V. I.   Lenin

Reply to the Article in Leipziger Volkszeitung[2]

Published: Leipziger Volkszeitung No. 165, for July 21, 1914. Translated from the German. Signed: Editors of Pravda. Published according to the text in Leipziger Volkszeitung.
Source: Lenin Collected Works, Progress Publishers, 1972, Moscow, Volume 20, pages 558-560.
Translated: Bernard Isaacs and The Late Joe Fineberg
Transcription\Markup: R. Cymbala
Public Domain: Lenin Internet Archive (2004). You may freely copy, distribute, display and perform this work; as well as make derivative and commercial works. Please credit “Marxists Internet Archive” as your source.
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Leipziger Volkszeitung, issue No. 157 for July 11, 1914, published an article over the signature of Z. L. entitled “On the Question of Unity in Russia”. The writer’s lack of objectivity compels us to draw the attention of the German comrades to certain facts. For the sake of graphic illustration, we quote the following table which was published in Pravda.[1]

Collections for Marxist (Pravdist) and liquidationist newspapers in St. Petersburg from January 1 to May 13, 1914
  Pravdists Liquidators
Workers’ groups 2,873 18,934.10 671 5,296.12
Total from non-
workers . . . .
713 2,650.01 453 6,759.77
Student and youth groups 54 650.92 45 630.22
Groups of “adher-
ents”, “friends”, etc.
42 458.82 54 2.sic450.60
Other groups 33 125.29 30 186.12
Individuals 531 1,046.62 266 1,608.32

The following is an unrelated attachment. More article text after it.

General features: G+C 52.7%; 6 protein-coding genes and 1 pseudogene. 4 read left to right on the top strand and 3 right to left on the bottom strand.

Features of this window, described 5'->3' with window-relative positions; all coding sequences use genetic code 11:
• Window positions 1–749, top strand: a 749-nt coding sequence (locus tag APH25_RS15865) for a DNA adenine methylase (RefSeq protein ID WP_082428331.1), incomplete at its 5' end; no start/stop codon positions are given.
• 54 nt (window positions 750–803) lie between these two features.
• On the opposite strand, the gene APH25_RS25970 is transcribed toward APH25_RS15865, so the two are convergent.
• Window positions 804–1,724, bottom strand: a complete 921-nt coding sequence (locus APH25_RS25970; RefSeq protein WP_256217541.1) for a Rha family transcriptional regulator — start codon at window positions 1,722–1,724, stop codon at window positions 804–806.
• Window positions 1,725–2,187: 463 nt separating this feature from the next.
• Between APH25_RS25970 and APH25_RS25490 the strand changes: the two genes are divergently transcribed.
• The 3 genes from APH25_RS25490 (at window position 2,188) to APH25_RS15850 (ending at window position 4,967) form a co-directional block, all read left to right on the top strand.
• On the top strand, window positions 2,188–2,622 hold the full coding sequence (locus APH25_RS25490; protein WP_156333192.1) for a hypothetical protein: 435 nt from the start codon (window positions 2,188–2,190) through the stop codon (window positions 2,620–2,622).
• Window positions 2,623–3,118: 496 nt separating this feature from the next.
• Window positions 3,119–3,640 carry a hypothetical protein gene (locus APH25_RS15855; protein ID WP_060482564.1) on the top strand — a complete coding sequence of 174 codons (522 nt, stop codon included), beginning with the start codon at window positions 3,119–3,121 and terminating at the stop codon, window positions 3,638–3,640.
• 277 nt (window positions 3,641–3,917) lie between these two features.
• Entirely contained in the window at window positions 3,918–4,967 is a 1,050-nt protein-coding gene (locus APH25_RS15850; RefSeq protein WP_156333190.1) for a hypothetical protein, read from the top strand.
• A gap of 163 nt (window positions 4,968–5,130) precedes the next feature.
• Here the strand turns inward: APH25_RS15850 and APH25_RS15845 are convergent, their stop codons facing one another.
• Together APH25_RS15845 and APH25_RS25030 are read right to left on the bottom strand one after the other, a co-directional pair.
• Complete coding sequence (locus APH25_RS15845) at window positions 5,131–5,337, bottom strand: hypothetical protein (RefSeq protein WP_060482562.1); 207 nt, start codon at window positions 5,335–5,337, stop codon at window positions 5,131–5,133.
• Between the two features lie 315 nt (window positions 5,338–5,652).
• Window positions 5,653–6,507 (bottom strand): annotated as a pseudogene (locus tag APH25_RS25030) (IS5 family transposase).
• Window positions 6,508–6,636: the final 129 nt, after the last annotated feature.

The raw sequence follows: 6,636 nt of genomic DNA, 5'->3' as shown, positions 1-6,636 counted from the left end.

Unspecified 43 318.57 24 175.34
From abroad 10 49.79 34 1,709.17
  Total . . 3,586 21,584.11 1,124 12,055.89

1. We gave the exact dates for which these figures were calculated (from January 1 to May 13, 1914). The liquidators gave no dates. Would it be honest, in such a case, to compare facts that are incomparable and unauthentic?

2. The liquidators themselves stated and published in the press (Nasha Rabochaya Gazeta No. 34) that all their groups, i. e., not the workers’ groups alone, totalled 948. Our statistics, on the other hand, specified that the figures 2,873 and 671 referred to workers’ groups alone. The total number of groups is given in our table, and that number does not coincide with the number of workers’ groups. Is it honest to pass this over in silence?

3. Our newspaper reported that we gave the contributions made by the workers’ groups for both newspapers and that we had no information about recurrent contributions by the same groups. The information was the same for both news papers. It is absolutely incomprehensible how any honest critic could discover an “error” here!

4. We quoted parallel figures, that is, figures covering the same period for both newspapers, and the information for both papers was tabulated by the same method.

The liquidators quoted no parallel figures at all, thus violating the most elementary and well-known rules of statistical work. Anyone who is interested in this question can easily get both newspapers and verify our information.

We are sure that no open-minded person can call the methods used by the “critic” Z. L. honest.


[1] See pp. 364–65 of this volume.—Ed.

[2] Leipziger Volkszeitung—a German Social-Democratic daily, published from 1894 to 1933. Until World War I it was the organ of the Left-wing German Social-Democrats. For a number of years it was edited by F. Mehring. Among contributors to the paper were Rosa Luxemburg, and J. Marchlewski.

Lenin’s article was published in the newspaper under the editorial heading: “An objection. Letters to the Editors”.

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